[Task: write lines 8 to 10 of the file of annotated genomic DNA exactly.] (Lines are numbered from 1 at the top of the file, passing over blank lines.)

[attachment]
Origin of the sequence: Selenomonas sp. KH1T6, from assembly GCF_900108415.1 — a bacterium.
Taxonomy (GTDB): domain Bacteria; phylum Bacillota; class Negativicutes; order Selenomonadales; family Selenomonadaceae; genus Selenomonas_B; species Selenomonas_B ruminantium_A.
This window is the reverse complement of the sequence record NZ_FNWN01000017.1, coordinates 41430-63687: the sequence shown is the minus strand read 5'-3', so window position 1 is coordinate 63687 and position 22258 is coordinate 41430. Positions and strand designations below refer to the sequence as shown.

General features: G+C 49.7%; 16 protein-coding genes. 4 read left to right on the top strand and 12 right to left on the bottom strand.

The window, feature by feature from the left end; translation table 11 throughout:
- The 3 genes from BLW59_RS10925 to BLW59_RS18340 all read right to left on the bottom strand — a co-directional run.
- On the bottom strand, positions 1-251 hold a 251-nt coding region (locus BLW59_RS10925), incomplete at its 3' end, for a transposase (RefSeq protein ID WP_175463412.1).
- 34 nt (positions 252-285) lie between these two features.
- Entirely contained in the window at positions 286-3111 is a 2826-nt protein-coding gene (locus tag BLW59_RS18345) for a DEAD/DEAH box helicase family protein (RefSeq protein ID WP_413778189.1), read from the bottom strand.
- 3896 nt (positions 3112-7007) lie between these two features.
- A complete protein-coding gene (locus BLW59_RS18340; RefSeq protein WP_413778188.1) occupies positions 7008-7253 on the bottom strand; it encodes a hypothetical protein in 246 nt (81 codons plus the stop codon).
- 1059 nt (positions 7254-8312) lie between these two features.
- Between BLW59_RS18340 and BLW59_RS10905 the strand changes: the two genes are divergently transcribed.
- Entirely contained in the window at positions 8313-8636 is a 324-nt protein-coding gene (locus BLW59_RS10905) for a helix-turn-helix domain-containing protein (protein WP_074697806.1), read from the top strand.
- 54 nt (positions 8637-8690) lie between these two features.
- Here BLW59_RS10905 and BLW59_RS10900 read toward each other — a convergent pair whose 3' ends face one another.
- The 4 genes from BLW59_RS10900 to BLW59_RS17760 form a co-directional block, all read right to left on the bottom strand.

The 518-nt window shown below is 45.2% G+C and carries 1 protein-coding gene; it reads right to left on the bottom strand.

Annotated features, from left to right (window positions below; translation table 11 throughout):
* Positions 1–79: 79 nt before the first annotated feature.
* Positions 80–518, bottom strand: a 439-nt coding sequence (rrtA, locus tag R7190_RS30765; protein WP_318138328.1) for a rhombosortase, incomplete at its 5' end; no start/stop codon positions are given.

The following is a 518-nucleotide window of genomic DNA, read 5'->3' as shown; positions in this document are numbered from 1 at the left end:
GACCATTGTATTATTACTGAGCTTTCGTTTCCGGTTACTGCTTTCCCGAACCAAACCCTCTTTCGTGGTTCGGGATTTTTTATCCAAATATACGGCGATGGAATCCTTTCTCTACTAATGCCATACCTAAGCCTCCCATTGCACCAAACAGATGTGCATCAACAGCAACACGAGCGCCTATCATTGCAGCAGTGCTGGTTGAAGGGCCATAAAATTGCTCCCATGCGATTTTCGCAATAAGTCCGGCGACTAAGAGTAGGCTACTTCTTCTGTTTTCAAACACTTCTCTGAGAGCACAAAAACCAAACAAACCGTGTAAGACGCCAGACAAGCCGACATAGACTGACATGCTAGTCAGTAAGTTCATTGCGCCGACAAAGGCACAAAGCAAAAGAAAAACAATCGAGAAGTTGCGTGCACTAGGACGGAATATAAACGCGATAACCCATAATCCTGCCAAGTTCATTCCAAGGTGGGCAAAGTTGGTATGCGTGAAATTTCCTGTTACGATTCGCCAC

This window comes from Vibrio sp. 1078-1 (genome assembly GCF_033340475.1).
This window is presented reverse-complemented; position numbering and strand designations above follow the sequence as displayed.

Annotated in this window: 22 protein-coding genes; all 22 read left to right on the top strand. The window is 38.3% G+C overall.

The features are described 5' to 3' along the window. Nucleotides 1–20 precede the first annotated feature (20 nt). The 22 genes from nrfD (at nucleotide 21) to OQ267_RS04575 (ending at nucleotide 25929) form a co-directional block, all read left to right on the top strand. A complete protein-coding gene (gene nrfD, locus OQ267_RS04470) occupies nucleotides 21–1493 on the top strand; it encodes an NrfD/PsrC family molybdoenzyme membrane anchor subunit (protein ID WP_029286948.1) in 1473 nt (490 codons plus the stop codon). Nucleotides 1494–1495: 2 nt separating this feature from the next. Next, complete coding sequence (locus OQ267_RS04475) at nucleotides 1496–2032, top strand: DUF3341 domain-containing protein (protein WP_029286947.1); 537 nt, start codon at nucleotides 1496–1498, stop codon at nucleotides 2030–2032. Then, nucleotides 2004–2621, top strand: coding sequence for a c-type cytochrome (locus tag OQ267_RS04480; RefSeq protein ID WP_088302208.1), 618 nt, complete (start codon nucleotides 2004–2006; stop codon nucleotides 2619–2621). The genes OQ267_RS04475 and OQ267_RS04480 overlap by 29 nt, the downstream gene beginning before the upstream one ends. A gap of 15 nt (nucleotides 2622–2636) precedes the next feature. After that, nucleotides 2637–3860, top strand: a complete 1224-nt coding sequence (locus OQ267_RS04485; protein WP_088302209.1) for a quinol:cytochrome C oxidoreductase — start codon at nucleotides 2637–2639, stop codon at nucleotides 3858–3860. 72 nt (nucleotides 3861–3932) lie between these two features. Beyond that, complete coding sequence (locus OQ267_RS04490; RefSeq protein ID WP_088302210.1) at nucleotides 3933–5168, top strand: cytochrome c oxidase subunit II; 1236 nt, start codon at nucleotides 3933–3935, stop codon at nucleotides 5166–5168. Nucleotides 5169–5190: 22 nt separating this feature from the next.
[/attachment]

- 34 nt (positions 252-285) lie between these two features.
- Entirely contained in the window at positions 286-3111 is a 2826-nt protein-coding gene (locus tag BLW59_RS18345) for a DEAD/DEAH box helicase family protein (RefSeq protein ID WP_413778189.1), read from the bottom strand.
- 3896 nt (positions 3112-7007) lie between these two features.